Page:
Visit Chateau Chinon (Loire Valley, France)
Chateau Chinon is a huge castle that dominates the entire town of Chinon, and extends along a raised plateau above the river Vienne, in France's Loire Valley. The castle at Chinon is rich in history, and dates back more than 1000 years, at which time the original castle was built on the site of an even earlier Gallo-Roman fort.
History of Chateau Chinon
The English King Henry II built much of Chinon castle in the 12th century to serve as an important regional control centre - he was also the Count of Anjou. It is a very extensive building, almost 500 metres long and 100 metres wide, with the interior divided into three parts: the Fort Saint-Georges, the Chateau de Milieu and the Fort du Coudray.
The Fort de Coudray was further enhanced in the 13th century with the addition of a cylindrical keep after a long siege by French King Philippe Auguste had regained the territory for the French.
Other key events in the history of Chinon castle include Richard the Lionheart dying here (probably), and Joan of Arc coming here on March 8, 1429 to persuade Charles VII that it was possible to change the fortunes in favour of the French during the Hundred Years War.
These were dark times and in 1429 Charles only controlled a small part of France, with the remainder in the hands of the English and the Burgundians - the meeting with Joan of Arc at the castle can be considered to be the turning point in the fortunes of France in medieval times. The meeting resulted in the King retaking Orléans and subsequently removing the English from France.
Later, in the 16th century, the castle was used as a prison but then fell into abandon - a state that was to last for two hundred years. The revival in the fortunes of Chateau Chinon started with Napoleon III, who renovated part of the castle, and its recognition as a French historic monument in 1840.
The transformation continued in the 20th century as the importance of the castle was recognised - it is now in the control of Chinon town and a major regional visitor attraction, although we can only try to imagine what the castle was like at in its heyday, since a great deal of the original castle buildings are no longer standing.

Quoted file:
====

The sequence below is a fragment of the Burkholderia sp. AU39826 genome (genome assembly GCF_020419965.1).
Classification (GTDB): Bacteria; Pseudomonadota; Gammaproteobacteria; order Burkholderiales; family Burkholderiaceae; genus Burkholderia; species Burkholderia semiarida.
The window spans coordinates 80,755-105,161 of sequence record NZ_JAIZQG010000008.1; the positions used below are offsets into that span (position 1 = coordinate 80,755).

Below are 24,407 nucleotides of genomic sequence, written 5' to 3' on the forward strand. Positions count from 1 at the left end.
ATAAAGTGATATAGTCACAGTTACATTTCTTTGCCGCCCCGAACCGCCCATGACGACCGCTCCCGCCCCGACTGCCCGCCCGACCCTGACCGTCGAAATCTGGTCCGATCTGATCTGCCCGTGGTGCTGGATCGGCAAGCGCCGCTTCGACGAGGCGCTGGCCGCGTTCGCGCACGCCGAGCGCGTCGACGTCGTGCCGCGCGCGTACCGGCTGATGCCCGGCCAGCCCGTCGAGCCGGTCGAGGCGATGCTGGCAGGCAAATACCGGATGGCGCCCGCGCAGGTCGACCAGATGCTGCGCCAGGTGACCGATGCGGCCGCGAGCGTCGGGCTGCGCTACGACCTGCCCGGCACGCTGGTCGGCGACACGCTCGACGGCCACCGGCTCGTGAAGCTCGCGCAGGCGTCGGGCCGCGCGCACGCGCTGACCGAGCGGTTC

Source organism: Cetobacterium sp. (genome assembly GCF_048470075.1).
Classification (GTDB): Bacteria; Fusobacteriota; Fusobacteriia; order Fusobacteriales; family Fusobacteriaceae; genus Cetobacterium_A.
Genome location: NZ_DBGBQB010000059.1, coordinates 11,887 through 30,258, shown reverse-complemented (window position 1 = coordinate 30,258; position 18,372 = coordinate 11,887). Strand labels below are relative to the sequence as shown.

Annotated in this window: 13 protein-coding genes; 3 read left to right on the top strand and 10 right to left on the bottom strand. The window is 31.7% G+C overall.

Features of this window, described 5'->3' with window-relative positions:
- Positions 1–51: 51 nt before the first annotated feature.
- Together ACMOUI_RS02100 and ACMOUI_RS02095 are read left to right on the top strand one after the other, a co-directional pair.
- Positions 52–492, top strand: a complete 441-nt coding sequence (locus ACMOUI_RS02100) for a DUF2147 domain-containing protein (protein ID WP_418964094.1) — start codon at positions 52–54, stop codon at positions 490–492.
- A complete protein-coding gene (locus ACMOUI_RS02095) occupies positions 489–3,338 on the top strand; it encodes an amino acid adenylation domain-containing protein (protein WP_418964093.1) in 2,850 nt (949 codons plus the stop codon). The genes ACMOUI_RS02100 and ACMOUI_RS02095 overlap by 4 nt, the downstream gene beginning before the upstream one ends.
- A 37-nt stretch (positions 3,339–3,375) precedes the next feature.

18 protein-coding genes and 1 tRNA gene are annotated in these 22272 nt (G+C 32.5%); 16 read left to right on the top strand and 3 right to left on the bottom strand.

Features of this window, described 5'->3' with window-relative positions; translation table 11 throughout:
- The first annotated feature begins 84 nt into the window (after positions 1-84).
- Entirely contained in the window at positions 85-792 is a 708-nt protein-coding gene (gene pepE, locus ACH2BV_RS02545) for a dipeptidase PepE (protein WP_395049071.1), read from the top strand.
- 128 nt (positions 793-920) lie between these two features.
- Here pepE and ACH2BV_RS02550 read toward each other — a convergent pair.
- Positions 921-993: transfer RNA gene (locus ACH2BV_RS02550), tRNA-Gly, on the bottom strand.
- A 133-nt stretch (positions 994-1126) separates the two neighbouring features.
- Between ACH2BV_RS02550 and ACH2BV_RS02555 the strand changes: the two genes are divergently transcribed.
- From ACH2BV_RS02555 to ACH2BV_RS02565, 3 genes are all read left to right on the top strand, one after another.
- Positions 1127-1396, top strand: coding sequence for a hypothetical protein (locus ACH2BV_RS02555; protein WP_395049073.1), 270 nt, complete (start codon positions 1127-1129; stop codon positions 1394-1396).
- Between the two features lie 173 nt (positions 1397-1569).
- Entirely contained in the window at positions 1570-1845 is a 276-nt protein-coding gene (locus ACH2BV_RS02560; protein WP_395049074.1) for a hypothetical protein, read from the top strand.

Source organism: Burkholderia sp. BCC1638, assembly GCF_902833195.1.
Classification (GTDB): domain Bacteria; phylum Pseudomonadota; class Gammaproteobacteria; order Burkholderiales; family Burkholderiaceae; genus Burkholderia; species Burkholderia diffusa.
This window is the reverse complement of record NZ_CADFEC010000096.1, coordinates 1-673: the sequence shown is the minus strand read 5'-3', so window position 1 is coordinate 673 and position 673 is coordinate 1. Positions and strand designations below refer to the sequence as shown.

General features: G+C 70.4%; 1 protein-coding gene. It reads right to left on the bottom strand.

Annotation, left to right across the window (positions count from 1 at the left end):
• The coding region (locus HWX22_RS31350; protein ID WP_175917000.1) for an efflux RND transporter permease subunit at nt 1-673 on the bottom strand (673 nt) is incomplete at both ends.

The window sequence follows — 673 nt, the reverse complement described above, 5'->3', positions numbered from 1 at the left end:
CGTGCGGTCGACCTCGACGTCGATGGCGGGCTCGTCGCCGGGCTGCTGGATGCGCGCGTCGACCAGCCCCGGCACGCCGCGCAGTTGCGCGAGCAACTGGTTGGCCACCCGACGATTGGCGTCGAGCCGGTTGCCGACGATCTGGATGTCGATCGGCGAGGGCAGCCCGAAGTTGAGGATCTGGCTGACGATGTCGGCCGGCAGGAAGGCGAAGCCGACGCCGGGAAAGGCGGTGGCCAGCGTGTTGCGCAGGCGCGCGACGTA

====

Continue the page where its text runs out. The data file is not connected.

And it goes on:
Visiting the Chateau de Chinon
The castle is entered by the Fort of Saint-Georges, the easternmost of the three parts to the castle. This fort is largely in ruins. Next is the clocktower, and access to the main castle and where the most important towers can be visited, and the rooms that were once the royal accommodation which now show presentations about the people that shaped the history of castle over the centuries.
This building also holds the Joan of Arc Museum, dedicated to explaining the actions taken by Joan of Arc.
Beyond the central part of the castle we reach the Coudray Fort. The tower here was used as a prison and in the tower you can see the graffiti that was carved in the stone walls by Templar knights awaiting their executions, after the templars were suppressed in the early 14th century.
See more Loire Valley castles.
Photos taken within 10 km
Address: Château Chinon, Indre-et-Loire, Loire Valley || GPS: latitude 47.166, longitude 0.238
Map of Chateau Chinon & places nearby
Highlights close by
Chateau du Rivau 9km
Fontevraud Abbey 14km
Suggested tourist attractions to visit near Chateau Chinon, France
- Chinon - secteur sauvegarde
- Les jardins du château du Rivau - remarkable garden (12km)
- Collegiale Church (Candes-Saint-Martin) - religious monument (13km)
- Candes-Saint-Martin - most beautiful village (13km)
- Fontevraud Abbey - national monument (14km)
- Abbaye Notre Dame de Fontevraud (Fontevraud Abbey) - religious monument (14km)
- Montsoreau - most beautiful village (15km)
- Loire-Anjou-Touraine - regional natural parc (16km)
- Richelieu - secteur sauvegarde (18km)
- Crissay-sur-Manse - most beautiful village (19km)
The French version of this page is at Chateau Chinon (Francais)